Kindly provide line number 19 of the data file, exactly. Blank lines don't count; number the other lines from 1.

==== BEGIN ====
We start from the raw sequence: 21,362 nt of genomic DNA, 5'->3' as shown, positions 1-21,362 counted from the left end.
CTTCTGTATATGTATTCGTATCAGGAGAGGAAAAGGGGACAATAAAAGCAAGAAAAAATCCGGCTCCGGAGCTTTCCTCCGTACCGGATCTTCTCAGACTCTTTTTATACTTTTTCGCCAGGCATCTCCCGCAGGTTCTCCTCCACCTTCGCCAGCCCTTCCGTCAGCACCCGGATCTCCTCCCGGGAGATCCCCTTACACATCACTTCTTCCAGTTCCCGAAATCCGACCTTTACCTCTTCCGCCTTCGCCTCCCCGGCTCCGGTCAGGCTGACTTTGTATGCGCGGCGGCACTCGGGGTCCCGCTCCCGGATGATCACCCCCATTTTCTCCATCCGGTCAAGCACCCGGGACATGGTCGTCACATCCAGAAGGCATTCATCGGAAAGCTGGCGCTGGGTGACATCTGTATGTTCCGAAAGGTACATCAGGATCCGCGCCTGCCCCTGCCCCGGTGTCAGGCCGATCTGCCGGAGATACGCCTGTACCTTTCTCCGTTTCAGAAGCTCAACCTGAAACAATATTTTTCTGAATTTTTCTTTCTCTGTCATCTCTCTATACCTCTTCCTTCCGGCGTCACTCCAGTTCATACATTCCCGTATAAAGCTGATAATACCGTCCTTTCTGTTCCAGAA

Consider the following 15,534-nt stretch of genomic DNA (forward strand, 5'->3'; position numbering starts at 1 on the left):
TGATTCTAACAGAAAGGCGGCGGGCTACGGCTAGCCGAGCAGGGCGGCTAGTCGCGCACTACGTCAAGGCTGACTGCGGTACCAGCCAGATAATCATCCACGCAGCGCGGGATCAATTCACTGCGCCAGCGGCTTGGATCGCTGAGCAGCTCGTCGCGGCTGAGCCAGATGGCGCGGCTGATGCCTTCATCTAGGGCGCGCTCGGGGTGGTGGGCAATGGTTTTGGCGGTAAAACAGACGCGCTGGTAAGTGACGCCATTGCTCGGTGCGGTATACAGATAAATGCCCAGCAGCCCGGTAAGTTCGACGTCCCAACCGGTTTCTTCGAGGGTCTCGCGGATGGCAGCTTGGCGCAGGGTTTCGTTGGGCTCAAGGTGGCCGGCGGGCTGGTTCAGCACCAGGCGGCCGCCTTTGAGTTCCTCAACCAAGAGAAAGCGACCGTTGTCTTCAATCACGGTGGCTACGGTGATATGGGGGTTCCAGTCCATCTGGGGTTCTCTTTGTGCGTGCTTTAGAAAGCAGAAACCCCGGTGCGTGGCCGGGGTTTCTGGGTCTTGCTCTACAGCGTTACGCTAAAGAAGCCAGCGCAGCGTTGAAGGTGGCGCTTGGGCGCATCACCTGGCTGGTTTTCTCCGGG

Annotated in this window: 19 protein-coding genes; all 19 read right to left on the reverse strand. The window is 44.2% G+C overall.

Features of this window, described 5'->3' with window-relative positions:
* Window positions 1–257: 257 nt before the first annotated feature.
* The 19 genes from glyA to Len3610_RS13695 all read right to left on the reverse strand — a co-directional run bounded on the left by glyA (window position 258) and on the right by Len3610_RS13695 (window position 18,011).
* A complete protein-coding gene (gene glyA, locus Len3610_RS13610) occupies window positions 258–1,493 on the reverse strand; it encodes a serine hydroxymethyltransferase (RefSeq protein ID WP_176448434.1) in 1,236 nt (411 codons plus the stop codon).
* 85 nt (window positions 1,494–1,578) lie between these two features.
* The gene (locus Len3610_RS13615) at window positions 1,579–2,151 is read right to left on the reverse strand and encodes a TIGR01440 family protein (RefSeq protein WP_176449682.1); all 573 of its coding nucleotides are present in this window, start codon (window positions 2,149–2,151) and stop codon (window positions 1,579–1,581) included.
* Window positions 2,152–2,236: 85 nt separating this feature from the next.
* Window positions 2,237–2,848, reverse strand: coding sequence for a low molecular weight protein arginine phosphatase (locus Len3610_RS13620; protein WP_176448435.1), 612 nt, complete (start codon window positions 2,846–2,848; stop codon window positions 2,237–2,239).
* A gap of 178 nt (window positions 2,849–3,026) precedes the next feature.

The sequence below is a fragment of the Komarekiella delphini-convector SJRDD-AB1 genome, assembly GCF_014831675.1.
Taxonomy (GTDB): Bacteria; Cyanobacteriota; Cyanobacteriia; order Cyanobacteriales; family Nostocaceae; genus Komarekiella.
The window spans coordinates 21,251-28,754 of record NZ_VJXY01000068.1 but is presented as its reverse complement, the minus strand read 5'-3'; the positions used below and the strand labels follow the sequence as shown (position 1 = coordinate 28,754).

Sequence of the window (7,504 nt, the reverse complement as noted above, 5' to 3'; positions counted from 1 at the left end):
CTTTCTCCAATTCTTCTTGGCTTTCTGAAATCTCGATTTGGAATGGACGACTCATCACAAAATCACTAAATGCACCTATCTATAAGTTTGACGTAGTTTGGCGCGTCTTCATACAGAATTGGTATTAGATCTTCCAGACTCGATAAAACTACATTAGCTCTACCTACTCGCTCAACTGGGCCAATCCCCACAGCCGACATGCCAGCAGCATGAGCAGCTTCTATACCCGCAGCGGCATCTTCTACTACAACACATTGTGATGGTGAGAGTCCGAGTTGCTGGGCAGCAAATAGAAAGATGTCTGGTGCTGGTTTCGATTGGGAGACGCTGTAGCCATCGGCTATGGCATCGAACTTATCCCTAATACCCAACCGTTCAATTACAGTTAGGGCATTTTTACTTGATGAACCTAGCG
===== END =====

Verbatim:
CTTTCTCCAATTCTTCTTGGCTTTCTGAAATCTCGATTTGGAATGGACGACTCATCACAAAATCACTAAATGCACCTATCTATAAGTTTGACGTAGTTTGGCGCGTCTTCATACAGAATTGGTATTAGATCTTCCAGACTCGATAAAACTACATTAGCTCTACCTACTCGCTCAACTGGGCCAATCCCCACAGCCGACATGCCAGCAGCATGAGCAGCTTCTATACCCGCAGCGGCATCTTCTACTACAACACATTGTGATGGTGAGAGTCCGAGTTGCTGGGCAGCAAATAGAAAGATGTCTGGTGCTGGTTTCGATTGGGAGACGCTGTAGCCATCGGCTATGGCATCGAACTTATCCCTAATACCCAACCGTTCAATTACAGTTAGGGCATTTTTACTTGATGAACCTAGCG